Any portion of a settlement or compromise that is proposed to serve as “private attorney general” fees must be separately requested by the attorney and reviewed by the court and set on the basis of whether identifiable persons were actually misled and suffered detriment, whether an intentional act was involved (as opposed to a technical, accidental mistake), whether the activity was ongoing or a one-time event, and other factors the judge may consider in determining whether the lawsuit is truly important to the interests of consumers, businesses, and the general public. 8. Prohibit secret fee and funding agreements between a private attorney filing a representative action and a named individual client or organization (and its officers) named as a plaintiff in a 17200 case. All agreements must be presented to the court when a private attorney seeks court pre-approval of a 17200 representative lawsuit. 9. Require a private attorney intending to file a 17200 representative action to first obtain permission from the Attorney General. If permission is not granted within 60 days of the request, the answer is presumed “no.” 10. Prohibit a private attorney from filing a 17200 representative action over an activity which has already been addressed by a private attorney earlier or is being dealt with by a district attorney or Attorney General or a government regulatory agency. 11. Require a judge to order a private attorney to reimburse defendants named in a representative action for their attorney fees, costs, and lost business and work time spent defending a claim whenever the court rules in the defendant’s favor. *California Law Revision Commission Report - Comments on 17200 Made in 1996 “The survey of cases and practitioners involved in Unfair Competition Act litigation indicates that the statute’s dilemma is no longer theoretical, it is currently functioning in a number of cases to frustrate just and expeditious resolution of disputes....” The unusual standing license of the Unfair Competition Act, in combination with the lack of class action qualification, certification, and notice requirements applicable, added to two other dynamics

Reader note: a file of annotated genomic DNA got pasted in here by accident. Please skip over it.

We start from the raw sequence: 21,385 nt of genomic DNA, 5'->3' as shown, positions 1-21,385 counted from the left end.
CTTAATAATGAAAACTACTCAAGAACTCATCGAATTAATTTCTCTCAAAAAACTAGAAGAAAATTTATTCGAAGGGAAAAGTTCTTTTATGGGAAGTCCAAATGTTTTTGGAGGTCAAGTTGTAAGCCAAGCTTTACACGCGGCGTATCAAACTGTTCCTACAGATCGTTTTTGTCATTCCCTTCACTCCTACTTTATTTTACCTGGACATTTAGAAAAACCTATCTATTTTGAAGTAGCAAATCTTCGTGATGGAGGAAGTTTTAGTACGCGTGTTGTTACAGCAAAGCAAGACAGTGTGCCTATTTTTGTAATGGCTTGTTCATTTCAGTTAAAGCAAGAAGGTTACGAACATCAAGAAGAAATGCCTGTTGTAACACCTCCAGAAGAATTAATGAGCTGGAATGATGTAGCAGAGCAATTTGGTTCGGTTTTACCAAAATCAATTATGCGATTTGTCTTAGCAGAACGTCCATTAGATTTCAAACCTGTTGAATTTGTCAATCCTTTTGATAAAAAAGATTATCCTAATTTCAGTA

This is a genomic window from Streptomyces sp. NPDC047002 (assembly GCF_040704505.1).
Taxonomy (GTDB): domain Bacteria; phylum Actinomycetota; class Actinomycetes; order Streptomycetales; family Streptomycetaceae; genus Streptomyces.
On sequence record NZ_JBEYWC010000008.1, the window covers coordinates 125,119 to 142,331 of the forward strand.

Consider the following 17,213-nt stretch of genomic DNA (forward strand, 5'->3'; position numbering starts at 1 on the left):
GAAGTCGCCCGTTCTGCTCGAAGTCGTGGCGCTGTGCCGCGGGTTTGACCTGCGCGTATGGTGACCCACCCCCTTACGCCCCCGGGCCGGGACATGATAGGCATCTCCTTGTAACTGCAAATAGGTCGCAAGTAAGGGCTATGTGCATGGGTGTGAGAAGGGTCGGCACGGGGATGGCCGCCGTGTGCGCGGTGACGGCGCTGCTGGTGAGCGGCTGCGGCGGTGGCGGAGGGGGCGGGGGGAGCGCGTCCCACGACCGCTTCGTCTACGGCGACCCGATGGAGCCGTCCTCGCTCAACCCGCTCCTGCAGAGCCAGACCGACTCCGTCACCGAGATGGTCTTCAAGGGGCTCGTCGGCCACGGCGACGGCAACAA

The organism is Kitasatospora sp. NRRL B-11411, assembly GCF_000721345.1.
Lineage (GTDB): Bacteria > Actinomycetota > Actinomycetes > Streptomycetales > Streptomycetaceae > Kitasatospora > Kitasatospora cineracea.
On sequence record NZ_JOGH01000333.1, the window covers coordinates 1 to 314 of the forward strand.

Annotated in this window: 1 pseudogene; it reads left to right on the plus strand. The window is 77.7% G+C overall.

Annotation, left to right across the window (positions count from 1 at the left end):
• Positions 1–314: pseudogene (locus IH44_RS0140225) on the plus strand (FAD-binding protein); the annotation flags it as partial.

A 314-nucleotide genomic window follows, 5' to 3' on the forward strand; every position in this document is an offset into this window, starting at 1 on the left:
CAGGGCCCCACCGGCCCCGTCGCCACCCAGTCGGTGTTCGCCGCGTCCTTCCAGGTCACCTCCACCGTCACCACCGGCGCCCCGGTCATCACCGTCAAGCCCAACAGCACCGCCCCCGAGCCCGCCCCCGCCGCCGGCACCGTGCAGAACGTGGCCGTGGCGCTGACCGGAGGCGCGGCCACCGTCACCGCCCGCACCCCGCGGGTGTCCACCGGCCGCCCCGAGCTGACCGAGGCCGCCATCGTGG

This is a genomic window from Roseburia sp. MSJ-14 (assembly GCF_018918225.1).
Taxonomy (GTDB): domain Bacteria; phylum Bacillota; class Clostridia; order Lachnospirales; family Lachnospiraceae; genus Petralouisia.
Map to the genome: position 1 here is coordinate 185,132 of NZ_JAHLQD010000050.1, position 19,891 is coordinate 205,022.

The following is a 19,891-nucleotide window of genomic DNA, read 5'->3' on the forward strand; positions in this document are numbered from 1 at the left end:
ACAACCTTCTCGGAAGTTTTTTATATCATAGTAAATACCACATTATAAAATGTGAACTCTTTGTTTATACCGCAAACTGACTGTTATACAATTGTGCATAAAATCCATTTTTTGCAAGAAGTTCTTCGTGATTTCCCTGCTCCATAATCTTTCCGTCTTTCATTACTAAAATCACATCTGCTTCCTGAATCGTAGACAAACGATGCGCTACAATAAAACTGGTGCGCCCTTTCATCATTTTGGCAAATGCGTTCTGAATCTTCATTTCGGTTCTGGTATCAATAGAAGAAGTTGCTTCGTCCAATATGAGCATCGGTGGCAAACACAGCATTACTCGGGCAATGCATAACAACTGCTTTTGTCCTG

active in the late 1980’s to create public/private and private/private civil action conflicts. “The first such new development has been the increasing use of Section 17200 as a general allegation in complaints. The use of the Act as a cause of action facilitates broad discovery. Moreover, where applicable to a private dispute between two business entities, it may allow the plaintiff to create possible exposure from overcharges applicable to consumers, enhancing a preexisting plaintiff’s bargaining power. At the same time, such “add-on” use of the Act by such private plaintiffs raises serious due process questions; one using an allegation for bargaining purposes may be willing to settle out those claims in order to collect on a proprietary cause of action. On the other hand, if settlements by those seeking to represent “the general public” under the statute do not bind any other person, than the statute is unable to assure finality to any defendant subject to suit. Both of the above alternatives are unacceptable features in any statutory remedy. “The second new development has been an increase in attorney fee availability and in attorneys (and professional plaintiff firms) specializing in mass tort or class action cases. Where injunctive relief may involve restitution (a common element to an injunctive remedy), and where there is a practice applied en masse to a large marketplace (also common), attorney’s fees may be available for prevailing counsel. Moreover, Code of Civil Procedure Section 1021.5 allows for a “private attorney general” attorney fee where a litigant prevails and vindicates rights which extend substantially beyond his or her own proprietary stake. And those fees may involve a “multiplier” substantially enhancing market level billing." Professor Robert C. Fellmeth, University of San Diego Law School, 1996 Report, California Law Revision Commission.